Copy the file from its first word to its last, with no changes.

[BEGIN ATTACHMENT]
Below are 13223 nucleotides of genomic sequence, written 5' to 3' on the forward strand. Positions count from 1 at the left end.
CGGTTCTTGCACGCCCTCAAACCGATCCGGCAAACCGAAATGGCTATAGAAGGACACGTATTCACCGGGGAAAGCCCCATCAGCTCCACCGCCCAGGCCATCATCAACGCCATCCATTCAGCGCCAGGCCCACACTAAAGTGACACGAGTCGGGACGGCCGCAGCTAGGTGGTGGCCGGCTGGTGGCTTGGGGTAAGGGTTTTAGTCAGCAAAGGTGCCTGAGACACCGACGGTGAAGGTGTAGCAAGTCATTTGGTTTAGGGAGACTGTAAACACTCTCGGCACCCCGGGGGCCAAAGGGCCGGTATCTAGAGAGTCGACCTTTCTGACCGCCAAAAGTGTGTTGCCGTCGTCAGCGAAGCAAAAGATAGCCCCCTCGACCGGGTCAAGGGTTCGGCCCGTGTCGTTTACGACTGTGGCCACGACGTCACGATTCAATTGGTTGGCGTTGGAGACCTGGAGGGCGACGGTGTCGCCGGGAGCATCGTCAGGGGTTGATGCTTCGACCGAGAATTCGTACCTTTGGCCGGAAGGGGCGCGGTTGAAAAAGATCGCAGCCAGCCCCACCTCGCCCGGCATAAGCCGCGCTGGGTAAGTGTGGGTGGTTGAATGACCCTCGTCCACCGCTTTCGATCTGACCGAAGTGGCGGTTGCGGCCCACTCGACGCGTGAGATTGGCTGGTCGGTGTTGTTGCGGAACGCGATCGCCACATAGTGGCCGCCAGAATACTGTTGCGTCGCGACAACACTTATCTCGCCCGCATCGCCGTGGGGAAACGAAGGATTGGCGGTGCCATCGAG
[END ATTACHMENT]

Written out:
Below are 13223 nucleotides of genomic sequence, written 5' to 3' on the forward strand. Positions count from 1 at the left end.
CGGTTCTTGCACGCCCTCAAACCGATCCGGCAAACCGAAATGGCTATAGAAGGACACGTATTCACCGGGGAAAGCCCCATCAGCTCCACCGCCCAGGCCATCATCAACGCCATCCATTCAGCGCCAGGCCCACACTAAAGTGACACGAGTCGGGACGGCCGCAGCTAGGTGGTGGCCGGCTGGTGGCTTGGGGTAAGGGTTTTAGTCAGCAAAGGTGCCTGAGACACCGACGGTGAAGGTGTAGCAAGTCATTTGGTTTAGGGAGACTGTAAACACTCTCGGCACCCCGGGGGCCAAAGGGCCGGTATCTAGAGAGTCGACCTTTCTGACCGCCAAAAGTGTGTTGCCGTCGTCAGCGAAGCAAAAGATAGCCCCCTCGACCGGGTCAAGGGTTCGGCCCGTGTCGTTTACGACTGTGGCCACGACGTCACGATTCAATTGGTTGGCGTTGGAGACCTGGAGGGCGACGGTGTCGCCGGGAGCATCGTCAGGGGTTGATGCTTCGACCGAGAATTCGTACCTTTGGCCGGAAGGGGCGCGGTTGAAAAAGATCGCAGCCAGCCCCACCTCGCCCGGCATAAGCCGCGCTGGGTAAGTGTGGGTGGTTGAATGACCCTCGTCCACCGCTTTCGATCTGACCGAAGTGGCGGTTGCGGCCCACTCGACGCGTGAGATTGGCTGGTCGGTGTTGTTGCGGAACGCGATCGCCACATAGTGGCCGCCAGAATACTGTTGCGTCGCGACAACACTTATCTCGCCCGCATCGCCGTGGGGAAACGAAGGATTGGCGGTGCCATCGAG